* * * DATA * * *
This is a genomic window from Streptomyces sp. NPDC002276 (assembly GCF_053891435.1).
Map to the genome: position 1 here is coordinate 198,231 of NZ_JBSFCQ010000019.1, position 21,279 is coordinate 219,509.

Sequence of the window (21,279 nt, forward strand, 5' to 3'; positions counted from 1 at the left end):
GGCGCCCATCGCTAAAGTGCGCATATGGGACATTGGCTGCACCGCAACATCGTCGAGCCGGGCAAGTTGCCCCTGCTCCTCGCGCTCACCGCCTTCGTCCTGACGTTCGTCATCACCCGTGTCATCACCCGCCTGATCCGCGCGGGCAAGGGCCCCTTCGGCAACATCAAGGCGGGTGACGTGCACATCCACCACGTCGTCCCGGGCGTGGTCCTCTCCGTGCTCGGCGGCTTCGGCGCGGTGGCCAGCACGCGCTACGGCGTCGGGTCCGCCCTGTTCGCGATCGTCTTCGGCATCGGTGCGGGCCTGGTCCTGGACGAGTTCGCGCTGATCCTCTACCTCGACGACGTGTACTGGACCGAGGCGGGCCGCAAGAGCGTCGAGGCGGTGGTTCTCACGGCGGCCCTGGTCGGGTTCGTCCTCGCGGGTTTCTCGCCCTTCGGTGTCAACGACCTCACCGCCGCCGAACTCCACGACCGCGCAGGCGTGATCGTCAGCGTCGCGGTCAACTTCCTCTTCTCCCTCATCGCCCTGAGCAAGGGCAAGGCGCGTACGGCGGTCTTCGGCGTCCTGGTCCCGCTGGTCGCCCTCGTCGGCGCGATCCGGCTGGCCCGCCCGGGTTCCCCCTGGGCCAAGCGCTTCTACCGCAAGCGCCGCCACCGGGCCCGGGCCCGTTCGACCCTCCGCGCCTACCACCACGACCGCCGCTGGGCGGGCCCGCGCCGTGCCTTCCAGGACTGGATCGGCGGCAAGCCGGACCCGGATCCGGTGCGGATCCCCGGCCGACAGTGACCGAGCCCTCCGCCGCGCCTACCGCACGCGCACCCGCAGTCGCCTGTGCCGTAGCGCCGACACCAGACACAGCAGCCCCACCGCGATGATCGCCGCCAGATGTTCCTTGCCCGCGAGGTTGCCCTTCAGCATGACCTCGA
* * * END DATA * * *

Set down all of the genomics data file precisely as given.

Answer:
This is a genomic window from Streptomyces sp. NPDC002276 (assembly GCF_053891435.1).
Map to the genome: position 1 here is coordinate 198,231 of NZ_JBSFCQ010000019.1, position 21,279 is coordinate 219,509.

Sequence of the window (21,279 nt, forward strand, 5' to 3'; positions counted from 1 at the left end):
GGCGCCCATCGCTAAAGTGCGCATATGGGACATTGGCTGCACCGCAACATCGTCGAGCCGGGCAAGTTGCCCCTGCTCCTCGCGCTCACCGCCTTCGTCCTGACGTTCGTCATCACCCGTGTCATCACCCGCCTGATCCGCGCGGGCAAGGGCCCCTTCGGCAACATCAAGGCGGGTGACGTGCACATCCACCACGTCGTCCCGGGCGTGGTCCTCTCCGTGCTCGGCGGCTTCGGCGCGGTGGCCAGCACGCGCTACGGCGTCGGGTCCGCCCTGTTCGCGATCGTCTTCGGCATCGGTGCGGGCCTGGTCCTGGACGAGTTCGCGCTGATCCTCTACCTCGACGACGTGTACTGGACCGAGGCGGGCCGCAAGAGCGTCGAGGCGGTGGTTCTCACGGCGGCCCTGGTCGGGTTCGTCCTCGCGGGTTTCTCGCCCTTCGGTGTCAACGACCTCACCGCCGCCGAACTCCACGACCGCGCAGGCGTGATCGTCAGCGTCGCGGTCAACTTCCTCTTCTCCCTCATCGCCCTGAGCAAGGGCAAGGCGCGTACGGCGGTCTTCGGCGTCCTGGTCCCGCTGGTCGCCCTCGTCGGCGCGATCCGGCTGGCCCGCCCGGGTTCCCCCTGGGCCAAGCGCTTCTACCGCAAGCGCCGCCACCGGGCCCGGGCCCGTTCGACCCTCCGCGCCTACCACCACGACCGCCGCTGGGCGGGCCCGCGCCGTGCCTTCCAGGACTGGATCGGCGGCAAGCCGGACCCGGATCCGGTGCGGATCCCCGGCCGACAGTGACCGAGCCCTCCGCCGCGCCTACCGCACGCGCACCCGCAGTCGCCTGTGCCGTAGCGCCGACACCAGACACAGCAGCCCCACCGCGATGATCGCCGCCAGATGTTCCTTGCCCGCGAGGTTGCCCTTCAGCATGACCTCGA